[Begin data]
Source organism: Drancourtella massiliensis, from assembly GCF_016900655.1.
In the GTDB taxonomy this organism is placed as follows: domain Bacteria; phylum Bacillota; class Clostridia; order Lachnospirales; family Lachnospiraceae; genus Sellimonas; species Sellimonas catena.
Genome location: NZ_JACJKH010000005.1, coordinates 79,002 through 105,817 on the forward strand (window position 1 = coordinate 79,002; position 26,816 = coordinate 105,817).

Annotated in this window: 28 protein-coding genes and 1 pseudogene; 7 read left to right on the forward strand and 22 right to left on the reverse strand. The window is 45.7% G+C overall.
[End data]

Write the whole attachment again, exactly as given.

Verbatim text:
Source organism: Drancourtella massiliensis, from assembly GCF_016900655.1.
In the GTDB taxonomy this organism is placed as follows: domain Bacteria; phylum Bacillota; class Clostridia; order Lachnospirales; family Lachnospiraceae; genus Sellimonas; species Sellimonas catena.
Genome location: NZ_JACJKH010000005.1, coordinates 79,002 through 105,817 on the forward strand (window position 1 = coordinate 79,002; position 26,816 = coordinate 105,817).

Annotated in this window: 28 protein-coding genes and 1 pseudogene; 7 read left to right on the forward strand and 22 right to left on the reverse strand. The window is 45.7% G+C overall.